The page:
Archaeologists have examined faunal remains recovered from wells and privies of the earliest settlers and analyzed this dietary waste to interpret what colonists were eating. Shellfish, oysters, mussels, clams were an important part of their diet as well as wild and domesticated animals. Settlers hunted many of the same mammals that Native peoples did and analyses of these remains have yielded evidence of turkey and goose, deer, bear and fox. Maple sugar, sweet potatoes, walnuts and berries were woven into their diet and supplemented the other food sources. The introduction of potatoes, corn, sunflowers and squash from North America to Europe was an important contribution to their available food sources. In exchange, European settlers introduced new crops to the colonies including wheat, oats and rye grasses. European grasses grew well in the soils of Pennsylvania and contributed to the designation as “breadbasket of America” in the 1800’s. These grasses were also fed to domesticated animals brought to North America by the colonists. Sheep were an early import from Europe and the wool produced from them was an important commodity for colonists. The introduction of better domesticated cattle from Europe to North America was also a significant event in the development of foodways for the colonists of Pennsylvania.

Historical archaeologists have examined farmsteads of the 18th and 19th century researching patterns in structure design and layout. They have looked at the goods consumed on family farms, which of these were locally made and which were imported as indicators of social standing and wealth. Excavations of barn and house foundations have produced personal affects and yielded information regarding structure size and placement. By examining these early farmsteads we are able to paint a picture of some of Pennsylvania’s early heritage and the influences that culture had on agriculture. The hardy settlers of this state, the Germans, Scotch-Irish, English, Dutch and Swedes all contributed to the development of Pennsylvania as a leader in food production.

The 18th and 19th century mark a period of transition from viewing food procurement as necessary for sustainability to one of agriculture and farming as a marketable commodity capable of providing food for multiple families. As populations in colonial America grew, the demand for foods increased and Pennsylvania led the colonies in food production. The industrial revolutions of the nineteenth and twentieth centuries transformed farming from small family farms into a highly specialized and mechanized industry. Popular journals and newspapers provided information on new equipment and improved methods of farm management. Food production continued to grow and as roads and canals developed the ability to transport goods to larger markets aided in the growth of farming. Agriculture changed from small plots to sustain a village or band of Native peoples to larger tracts of land capable of sustaining large settlements, sometimes many miles from the farm.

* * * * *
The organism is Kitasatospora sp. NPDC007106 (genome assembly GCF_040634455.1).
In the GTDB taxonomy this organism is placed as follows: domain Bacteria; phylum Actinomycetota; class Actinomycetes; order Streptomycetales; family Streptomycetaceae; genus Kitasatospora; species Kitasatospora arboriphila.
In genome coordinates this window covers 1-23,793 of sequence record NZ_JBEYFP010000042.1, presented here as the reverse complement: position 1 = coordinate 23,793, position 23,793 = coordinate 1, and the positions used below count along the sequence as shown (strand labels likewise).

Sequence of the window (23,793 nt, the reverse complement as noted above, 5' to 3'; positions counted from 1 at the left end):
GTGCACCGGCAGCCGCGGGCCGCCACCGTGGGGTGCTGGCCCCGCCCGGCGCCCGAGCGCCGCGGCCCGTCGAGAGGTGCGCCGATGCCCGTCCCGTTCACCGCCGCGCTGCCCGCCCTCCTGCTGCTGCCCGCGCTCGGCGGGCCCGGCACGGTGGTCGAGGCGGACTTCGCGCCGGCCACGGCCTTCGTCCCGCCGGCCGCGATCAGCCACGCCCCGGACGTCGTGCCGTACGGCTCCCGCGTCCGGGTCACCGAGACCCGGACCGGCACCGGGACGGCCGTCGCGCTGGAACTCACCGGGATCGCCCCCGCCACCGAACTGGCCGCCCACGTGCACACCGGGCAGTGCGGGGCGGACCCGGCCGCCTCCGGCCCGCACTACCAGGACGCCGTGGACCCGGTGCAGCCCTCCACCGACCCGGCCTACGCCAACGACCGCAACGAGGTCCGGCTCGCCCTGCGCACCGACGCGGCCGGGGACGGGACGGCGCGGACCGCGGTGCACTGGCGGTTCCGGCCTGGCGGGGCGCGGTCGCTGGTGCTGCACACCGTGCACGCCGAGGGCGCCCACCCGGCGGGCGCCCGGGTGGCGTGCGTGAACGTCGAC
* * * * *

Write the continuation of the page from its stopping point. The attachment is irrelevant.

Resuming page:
Gas powered tractors and equipment further increased farm production.

Today there are 2,300 food-processing companies in Pennsylvania which is the leading producer in the United States of mushrooms. Food products include canned fruit, vegetables, chocolate, potato chips, and pretzels. Heinz ketchup, Mrs. T’s Pierogies, Hershey’s Chocolate, Troyer Farms Chips, Utz Pretzels and the list goes on have all contributed to the designation as “Snack Food Capital of the World.” The Pennsylvania Department of Agriculture states that these industries generate more than $5.1 billion in sales annually! Don’t forget dairy production in Pennsylvania- ice cream, butter and cheese are also fast growing sectors of agriculture. Many of these foods are distinctly Pennsylvanian and reflect the cultural heritage of our state; shoo-fly-pie, pierogies, Lebanon bologna, and soft pretzels are regional favorites which many from south Central PA can proudly identify.

2007 Butter Sculpture at the Pennsylvania Farm Show

There is no better place to experience all that Pennsylvania agriculture has to offer than the Pennsylvania Farm Show. Tomorrow the 96th Pennsylvania Farm Show opens and we will be there. Our exhibit is installed and is sure to interest all of the visitors interested in archaeology and the development of Native Foodways. Artifacts from the Paleoindian period through the Woodland period are on display. Our newest brochure on Foodways is available and of course- the dugout canoe is waiting for a stream of steady visitors. Come on out, enjoy a milk shake, baked potato, fried mushrooms, maple sugar candy or any of the other delicious foods prepared from foods raised on Pennsylvania farms and celebrate the heritage of farming in our state.

Two visitors at the Farm Show try out our dugout canoe.
We are located in the Family Living Section not far from the carousel and the butter sculpture- Hope to see you there!
                          January 7th - 14th Pennsylvania Farm Show, 9-9 Saturday to Friday. 
                                                                 9-6 on Saturday 1/14th

For more information, visit or the Hall of Anthropology and Archaeology at The State Museum of Pennsylvania .